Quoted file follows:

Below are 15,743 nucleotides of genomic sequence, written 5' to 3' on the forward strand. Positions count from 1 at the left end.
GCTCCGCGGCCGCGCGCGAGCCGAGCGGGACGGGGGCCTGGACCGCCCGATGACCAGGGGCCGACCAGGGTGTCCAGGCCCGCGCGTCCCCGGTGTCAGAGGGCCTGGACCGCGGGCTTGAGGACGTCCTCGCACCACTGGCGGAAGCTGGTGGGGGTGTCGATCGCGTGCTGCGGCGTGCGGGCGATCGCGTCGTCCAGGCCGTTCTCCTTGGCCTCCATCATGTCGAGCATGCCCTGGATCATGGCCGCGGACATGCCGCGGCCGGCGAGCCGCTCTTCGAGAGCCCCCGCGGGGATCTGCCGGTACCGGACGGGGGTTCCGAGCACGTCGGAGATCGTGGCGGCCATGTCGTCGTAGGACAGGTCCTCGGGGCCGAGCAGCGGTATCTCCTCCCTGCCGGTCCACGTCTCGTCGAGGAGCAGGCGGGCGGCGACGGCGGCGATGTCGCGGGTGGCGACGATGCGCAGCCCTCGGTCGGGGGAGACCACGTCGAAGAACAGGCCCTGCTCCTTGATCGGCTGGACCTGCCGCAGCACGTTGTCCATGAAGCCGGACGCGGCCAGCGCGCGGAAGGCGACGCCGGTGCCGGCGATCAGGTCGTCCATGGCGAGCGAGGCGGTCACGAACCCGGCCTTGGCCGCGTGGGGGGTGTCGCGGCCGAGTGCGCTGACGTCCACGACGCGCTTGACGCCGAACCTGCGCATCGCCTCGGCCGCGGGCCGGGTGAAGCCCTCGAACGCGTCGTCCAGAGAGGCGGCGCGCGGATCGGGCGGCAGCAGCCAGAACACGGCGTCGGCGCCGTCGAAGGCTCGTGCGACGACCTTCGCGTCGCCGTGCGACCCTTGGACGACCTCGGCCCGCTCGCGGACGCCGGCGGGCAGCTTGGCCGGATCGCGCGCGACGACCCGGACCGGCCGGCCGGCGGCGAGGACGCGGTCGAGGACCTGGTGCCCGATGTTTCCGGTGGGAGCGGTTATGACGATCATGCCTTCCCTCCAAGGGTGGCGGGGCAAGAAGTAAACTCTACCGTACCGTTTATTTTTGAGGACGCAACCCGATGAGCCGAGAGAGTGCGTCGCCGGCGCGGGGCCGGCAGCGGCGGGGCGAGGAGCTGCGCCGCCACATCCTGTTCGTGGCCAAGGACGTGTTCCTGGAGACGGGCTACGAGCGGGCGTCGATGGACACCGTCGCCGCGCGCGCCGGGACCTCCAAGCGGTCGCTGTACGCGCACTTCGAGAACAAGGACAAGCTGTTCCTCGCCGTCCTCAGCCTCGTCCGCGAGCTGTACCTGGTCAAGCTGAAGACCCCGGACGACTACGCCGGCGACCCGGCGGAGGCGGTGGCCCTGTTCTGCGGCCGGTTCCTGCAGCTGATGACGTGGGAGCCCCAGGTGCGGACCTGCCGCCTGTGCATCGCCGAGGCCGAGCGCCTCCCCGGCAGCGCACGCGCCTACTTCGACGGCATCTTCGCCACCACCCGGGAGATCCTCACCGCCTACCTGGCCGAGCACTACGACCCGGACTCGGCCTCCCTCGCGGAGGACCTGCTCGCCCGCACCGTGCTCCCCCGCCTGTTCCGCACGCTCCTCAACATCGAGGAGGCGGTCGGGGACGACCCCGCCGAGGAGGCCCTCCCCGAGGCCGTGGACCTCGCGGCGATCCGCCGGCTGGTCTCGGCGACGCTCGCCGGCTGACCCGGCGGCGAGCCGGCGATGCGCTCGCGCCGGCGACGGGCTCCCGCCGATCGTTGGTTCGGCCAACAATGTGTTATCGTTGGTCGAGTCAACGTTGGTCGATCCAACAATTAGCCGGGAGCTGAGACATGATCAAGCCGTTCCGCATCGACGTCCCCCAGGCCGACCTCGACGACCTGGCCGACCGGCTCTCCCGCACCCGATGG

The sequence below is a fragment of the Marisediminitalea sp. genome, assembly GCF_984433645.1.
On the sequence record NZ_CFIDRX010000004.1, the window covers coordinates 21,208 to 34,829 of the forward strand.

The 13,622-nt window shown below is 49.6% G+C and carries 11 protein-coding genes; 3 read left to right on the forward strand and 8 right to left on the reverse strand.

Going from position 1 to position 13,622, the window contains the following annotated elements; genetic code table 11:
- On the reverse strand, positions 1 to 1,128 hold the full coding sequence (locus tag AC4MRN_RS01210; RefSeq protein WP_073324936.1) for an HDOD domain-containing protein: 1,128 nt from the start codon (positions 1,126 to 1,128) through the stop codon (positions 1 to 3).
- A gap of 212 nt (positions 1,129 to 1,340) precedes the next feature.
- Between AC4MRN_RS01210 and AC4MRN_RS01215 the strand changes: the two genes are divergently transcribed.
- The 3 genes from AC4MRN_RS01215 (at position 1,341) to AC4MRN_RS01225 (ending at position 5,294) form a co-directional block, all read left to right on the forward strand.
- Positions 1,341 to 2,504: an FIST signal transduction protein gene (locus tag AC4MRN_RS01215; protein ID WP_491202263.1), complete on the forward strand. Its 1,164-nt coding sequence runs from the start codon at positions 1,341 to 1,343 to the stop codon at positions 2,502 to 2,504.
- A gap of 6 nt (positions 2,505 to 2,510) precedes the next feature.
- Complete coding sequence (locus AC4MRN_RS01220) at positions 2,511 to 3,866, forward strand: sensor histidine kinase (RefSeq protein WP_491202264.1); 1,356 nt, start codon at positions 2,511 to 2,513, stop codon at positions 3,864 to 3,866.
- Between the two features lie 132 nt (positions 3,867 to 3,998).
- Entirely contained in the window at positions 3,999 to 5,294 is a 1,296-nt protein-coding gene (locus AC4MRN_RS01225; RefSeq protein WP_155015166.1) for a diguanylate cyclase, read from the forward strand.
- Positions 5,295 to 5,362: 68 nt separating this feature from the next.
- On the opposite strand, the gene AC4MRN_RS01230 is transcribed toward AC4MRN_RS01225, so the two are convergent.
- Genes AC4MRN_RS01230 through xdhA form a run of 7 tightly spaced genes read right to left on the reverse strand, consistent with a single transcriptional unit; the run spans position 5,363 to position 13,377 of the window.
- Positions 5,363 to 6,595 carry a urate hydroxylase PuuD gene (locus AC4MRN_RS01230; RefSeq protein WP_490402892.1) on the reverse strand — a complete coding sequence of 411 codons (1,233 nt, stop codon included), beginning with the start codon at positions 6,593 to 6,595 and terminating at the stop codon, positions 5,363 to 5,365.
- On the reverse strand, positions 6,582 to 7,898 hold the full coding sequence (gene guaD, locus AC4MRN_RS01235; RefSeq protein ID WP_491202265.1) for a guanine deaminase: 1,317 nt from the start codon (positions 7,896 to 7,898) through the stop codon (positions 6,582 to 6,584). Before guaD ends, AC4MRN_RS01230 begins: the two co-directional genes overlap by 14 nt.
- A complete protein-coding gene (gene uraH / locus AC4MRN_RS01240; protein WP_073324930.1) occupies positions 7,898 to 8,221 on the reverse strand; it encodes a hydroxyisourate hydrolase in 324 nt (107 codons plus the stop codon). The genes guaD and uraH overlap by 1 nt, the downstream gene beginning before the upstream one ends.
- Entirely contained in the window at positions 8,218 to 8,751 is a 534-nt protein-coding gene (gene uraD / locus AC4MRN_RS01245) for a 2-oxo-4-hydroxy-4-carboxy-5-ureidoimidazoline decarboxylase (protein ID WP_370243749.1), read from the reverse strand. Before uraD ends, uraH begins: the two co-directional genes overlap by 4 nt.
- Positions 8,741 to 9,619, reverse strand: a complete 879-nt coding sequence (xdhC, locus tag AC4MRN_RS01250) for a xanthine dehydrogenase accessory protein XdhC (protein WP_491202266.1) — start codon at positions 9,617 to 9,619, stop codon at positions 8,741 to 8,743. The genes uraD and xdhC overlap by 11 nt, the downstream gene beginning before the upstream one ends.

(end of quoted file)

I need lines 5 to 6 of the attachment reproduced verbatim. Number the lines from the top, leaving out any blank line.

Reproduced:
The 13,622-nt window shown below is 49.6% G+C and carries 11 protein-coding genes; 3 read left to right on the forward strand and 8 right to left on the reverse strand.

Going from position 1 to position 13,622, the window contains the following annotated elements; genetic code table 11: